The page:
“for this discovery of yours will create forgetfulness in the learners' souls, because they will not use their memories; they will trust to the external written characters and not remember of themselves.”  -Plato, Phaedrus, available here.

Programmers would do well to remember this point, or, short of that, write it down.  It is a particular instance of the general phenomenon I described in a blog entry earlier this year (When Specialist Appropriate Words).

I have witnessed costly miscommunication between IT personnel and their clients because the former insisted on interpreting the word remember as a requirement to store data on disk—a requirement the users did not actually have.

Saturday, November 5, 2011

Gold Star For Information Responsibility: A Case of a Scientist Using Data To Prove Himself Wrong

Here an excerpt from the full story reported by the Associated Press.  This is an example of a principle of information responsibility I blogged about earlier this year: If you value truth, prove yourself wrong.  Of course, if the folks at the Cultural Cognition Project are to be believed (and it unfortunately seems that they are), Richard Muller’s data-supported apostasy will have little effect on the debate.

WASHINGTON (AP) -- A prominent physicist and skeptic of global warming spent two years trying to find out if mainstream climate scientists were wrong. In the end, he determined they were right: Temperatures really are rising rapidly.

The study of the world's surface temperatures by Richard Muller was partially bankrolled by a foundation connected to global warming deniers. He pursued long-held skeptic theories in analyzing the data. He was spurred to action because of "Climategate," a British scandal involving hacked emails of scientists.

Thursday, November 3, 2011

What's that Sentiment? Text Analytics for Context 11/3/11

I’ll be appearing today (3:00 pm EDT) on DM Radio, discussing text analytics with three industry/vendor representatives.  Here’s the description.  You can register for the program here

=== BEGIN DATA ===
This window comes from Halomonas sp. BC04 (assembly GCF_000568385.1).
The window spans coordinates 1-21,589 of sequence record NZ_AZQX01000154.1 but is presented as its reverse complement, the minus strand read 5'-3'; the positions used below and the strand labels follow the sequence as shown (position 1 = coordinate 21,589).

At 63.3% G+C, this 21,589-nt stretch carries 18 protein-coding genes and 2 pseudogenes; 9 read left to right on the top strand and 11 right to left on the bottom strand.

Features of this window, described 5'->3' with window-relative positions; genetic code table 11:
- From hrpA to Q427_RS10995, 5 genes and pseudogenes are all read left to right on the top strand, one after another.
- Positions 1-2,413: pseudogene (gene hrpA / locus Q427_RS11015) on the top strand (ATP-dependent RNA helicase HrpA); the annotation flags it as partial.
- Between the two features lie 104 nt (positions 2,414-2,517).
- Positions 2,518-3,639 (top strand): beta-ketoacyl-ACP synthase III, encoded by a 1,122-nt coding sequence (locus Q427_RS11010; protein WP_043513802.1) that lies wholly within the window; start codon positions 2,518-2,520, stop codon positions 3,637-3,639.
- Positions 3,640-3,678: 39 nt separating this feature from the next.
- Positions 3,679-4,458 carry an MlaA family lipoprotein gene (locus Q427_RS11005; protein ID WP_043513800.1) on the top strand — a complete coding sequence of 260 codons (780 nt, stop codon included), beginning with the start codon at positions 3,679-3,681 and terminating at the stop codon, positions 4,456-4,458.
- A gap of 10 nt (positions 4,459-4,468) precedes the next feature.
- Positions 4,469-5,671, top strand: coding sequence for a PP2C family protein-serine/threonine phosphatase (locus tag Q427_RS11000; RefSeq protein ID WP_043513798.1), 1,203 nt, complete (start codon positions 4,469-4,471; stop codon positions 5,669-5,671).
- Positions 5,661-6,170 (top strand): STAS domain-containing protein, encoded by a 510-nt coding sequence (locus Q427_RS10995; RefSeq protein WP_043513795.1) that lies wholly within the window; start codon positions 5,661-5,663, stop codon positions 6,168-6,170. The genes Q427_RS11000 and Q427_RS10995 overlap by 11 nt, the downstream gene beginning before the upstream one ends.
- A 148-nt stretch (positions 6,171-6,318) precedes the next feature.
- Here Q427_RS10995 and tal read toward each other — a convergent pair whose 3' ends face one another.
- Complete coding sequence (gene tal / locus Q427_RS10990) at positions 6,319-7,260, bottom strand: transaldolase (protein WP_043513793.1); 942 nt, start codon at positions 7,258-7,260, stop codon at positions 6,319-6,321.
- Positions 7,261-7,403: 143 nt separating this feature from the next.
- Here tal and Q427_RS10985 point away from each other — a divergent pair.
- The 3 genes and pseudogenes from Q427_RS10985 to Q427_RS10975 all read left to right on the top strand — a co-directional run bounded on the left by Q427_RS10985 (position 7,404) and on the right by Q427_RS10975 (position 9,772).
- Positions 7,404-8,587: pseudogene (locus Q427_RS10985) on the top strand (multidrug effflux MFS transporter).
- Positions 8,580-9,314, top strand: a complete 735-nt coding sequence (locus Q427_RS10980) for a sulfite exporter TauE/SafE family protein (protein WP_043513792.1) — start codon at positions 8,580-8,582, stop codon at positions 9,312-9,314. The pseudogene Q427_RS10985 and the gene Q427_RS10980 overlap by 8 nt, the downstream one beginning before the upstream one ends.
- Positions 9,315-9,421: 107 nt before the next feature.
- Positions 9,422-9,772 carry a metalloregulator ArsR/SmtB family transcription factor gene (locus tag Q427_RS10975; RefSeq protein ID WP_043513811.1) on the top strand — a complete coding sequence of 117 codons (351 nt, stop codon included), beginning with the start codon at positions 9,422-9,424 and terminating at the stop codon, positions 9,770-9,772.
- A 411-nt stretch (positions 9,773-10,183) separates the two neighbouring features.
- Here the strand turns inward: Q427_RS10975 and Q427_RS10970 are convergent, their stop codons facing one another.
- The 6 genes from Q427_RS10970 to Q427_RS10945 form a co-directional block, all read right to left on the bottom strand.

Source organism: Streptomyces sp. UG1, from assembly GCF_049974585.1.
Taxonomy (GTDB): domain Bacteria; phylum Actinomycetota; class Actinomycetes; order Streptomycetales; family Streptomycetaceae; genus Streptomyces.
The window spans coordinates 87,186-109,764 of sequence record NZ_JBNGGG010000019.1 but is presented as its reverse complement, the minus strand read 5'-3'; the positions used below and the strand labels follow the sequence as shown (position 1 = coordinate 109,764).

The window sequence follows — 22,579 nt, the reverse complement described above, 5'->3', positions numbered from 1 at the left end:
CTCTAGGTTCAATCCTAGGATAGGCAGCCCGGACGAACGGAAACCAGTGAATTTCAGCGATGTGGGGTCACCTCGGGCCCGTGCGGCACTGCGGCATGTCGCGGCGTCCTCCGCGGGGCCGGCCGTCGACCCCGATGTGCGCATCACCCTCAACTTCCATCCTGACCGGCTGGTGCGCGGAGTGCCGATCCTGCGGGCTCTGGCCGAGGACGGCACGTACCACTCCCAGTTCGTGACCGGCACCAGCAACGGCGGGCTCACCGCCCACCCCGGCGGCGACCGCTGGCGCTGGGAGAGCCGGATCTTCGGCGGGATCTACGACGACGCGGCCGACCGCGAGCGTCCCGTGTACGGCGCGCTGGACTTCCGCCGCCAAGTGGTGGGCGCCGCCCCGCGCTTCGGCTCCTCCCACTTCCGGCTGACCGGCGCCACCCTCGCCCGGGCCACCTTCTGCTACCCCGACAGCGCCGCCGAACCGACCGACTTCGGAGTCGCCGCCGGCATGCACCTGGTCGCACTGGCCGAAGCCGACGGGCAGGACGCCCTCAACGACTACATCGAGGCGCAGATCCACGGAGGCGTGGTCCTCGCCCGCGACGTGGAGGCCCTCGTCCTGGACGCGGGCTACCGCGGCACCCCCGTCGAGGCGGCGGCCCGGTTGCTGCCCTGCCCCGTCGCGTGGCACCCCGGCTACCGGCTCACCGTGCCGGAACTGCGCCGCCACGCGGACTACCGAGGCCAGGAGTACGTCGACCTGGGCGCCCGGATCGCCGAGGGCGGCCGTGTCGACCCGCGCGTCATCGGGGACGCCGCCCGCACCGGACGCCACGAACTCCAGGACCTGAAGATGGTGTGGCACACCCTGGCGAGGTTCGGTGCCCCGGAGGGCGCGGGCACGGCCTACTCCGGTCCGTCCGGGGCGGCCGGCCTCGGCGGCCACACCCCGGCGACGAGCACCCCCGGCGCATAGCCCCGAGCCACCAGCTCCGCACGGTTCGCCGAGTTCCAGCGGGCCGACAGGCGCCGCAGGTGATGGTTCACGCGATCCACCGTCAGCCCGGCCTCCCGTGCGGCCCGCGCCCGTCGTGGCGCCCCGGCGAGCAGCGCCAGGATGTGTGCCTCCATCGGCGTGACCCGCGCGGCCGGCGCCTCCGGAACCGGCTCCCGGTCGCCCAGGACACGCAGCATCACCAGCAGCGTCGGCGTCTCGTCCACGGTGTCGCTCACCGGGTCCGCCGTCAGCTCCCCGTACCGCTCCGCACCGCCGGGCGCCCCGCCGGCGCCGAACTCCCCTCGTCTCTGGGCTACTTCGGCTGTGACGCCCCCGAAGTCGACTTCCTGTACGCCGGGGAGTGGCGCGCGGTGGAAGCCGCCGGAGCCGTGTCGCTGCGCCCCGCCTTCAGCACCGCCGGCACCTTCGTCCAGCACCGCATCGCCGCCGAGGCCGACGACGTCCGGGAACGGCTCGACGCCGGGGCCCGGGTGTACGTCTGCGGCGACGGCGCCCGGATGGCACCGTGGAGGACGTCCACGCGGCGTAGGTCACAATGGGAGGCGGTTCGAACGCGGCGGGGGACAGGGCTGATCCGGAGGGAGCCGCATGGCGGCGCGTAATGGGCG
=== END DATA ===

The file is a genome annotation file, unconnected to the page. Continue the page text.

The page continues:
When the customer is happy, everyone's happy. But how can a manager, director or VP know when most customers are happy? Besides waiting until too many people are unhappy (at which point it's likely too late), one option is to employ text analytics. This discipline can give companies a competitive edge by tipping off management before a key trend line turns south. Register for this episode of DM Radio to hear Hosts Eric Kavanagh and Jim Ericson as they interview Analyst Joe Maguire along with guests Fiona McNeil of SAS, Olivier Jouve of SPSS/IBM, and Usama Fayyad of Open Insights.

What's that Sentiment? Text Analytics for Context 11/3/11

Noted Dutch Psychologist, Stapel, Accused of Research Fraud -

Sounds like this phenomenon is common enough to deserve a study by psychologists, but wait…

The scandal, involving about a decade of work, is the latest in a string of embarrassments in a field that critics and statisticians say badly needs to overhaul how it treats research results. In recent years, psychologists have reported a raft of findings on race biases, brain imaging and even extrasensory perception that have not stood up to scrutiny. Outright fraud may be rare, these experts say, but they contend that Dr. Stapel took advantage of a system that allows researchers to operate in near secrecy and massage data to find what they want to find, without much fear of being challenged.

Dr. Stapel was able to operate for so long, the committee said, in large measure because he was “lord of the data,” the only person who saw the experimental evidence that had been gathered (or fabricated). This is a widespread problem in psychology, said Jelte M. Wicherts, a psychologist at the University of Amsterdam. In a recent survey, two-thirds of Dutch research psychologists said they did not make their raw data available for other researchers to see. “This is in violation of ethical rules established in the field,” Dr. Wicherts said.

In a survey of more than 2,000 American psychologists scheduled to be published this year, Leslie John of Harvard Business School and two colleagues found that 70 percent had acknowledged, anonymously, to cutting some corners in reporting data. About a third said they had reported an unexpected finding as predicted from the start, and about 1 percent admitted to falsifying data.

Also common is a self-serving statistical sloppiness. In an analysis published this year, Dr. Wicherts and Marjan Bakker, also at the University of Amsterdam, searched a random sample of 281 psychology papers for statistical errors. They found that about half of the papers in high-end journals contained some statistical error, and that about 15 percent of all papers had at least one error that changed a reported finding — almost always in opposition to the authors’ hypothesis.

Noted Dutch Psychologist, Stapel, Accused of Research Fraud -

Monday, October 31, 2011

Language Log » On the front lines of Twitter linguistics

In this post on language log, Ben Zimmer elaborates on this op-ed piece that appeared in Sunday’s New York Times.  The language log post elaborates on and links to some of the research that was only briefly mentioned in the op-ed piece.  Here’s a charming example of the elaboration: